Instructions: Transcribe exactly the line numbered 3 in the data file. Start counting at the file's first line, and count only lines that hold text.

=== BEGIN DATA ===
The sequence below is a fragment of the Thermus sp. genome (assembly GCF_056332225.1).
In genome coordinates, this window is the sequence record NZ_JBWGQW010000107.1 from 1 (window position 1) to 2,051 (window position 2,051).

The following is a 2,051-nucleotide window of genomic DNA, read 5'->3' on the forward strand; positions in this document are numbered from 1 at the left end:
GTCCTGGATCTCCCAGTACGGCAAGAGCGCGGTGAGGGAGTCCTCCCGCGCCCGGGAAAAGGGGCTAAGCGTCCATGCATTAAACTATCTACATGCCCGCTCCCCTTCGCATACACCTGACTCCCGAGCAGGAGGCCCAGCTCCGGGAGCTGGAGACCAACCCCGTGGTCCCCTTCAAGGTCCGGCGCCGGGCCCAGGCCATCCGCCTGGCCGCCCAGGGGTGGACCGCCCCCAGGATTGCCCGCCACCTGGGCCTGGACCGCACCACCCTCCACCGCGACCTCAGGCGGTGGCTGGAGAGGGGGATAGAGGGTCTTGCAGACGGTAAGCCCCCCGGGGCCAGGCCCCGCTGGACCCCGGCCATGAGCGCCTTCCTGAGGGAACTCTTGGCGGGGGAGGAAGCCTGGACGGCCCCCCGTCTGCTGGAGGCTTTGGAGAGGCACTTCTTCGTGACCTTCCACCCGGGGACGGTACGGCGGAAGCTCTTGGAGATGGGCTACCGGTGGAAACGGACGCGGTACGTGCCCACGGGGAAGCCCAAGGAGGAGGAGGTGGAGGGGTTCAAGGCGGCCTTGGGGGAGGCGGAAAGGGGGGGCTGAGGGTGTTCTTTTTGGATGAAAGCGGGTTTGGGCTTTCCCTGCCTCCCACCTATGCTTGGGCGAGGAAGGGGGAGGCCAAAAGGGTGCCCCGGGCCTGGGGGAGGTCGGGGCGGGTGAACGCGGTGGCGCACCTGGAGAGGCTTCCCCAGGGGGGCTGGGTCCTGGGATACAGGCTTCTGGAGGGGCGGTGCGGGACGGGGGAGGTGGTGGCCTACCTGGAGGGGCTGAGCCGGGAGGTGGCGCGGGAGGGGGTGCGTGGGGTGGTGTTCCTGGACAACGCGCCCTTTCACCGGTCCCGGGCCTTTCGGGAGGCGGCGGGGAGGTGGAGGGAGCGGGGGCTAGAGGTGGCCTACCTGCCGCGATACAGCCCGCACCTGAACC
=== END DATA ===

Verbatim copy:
The following is a 2,051-nucleotide window of genomic DNA, read 5'->3' on the forward strand; positions in this document are numbered from 1 at the left end: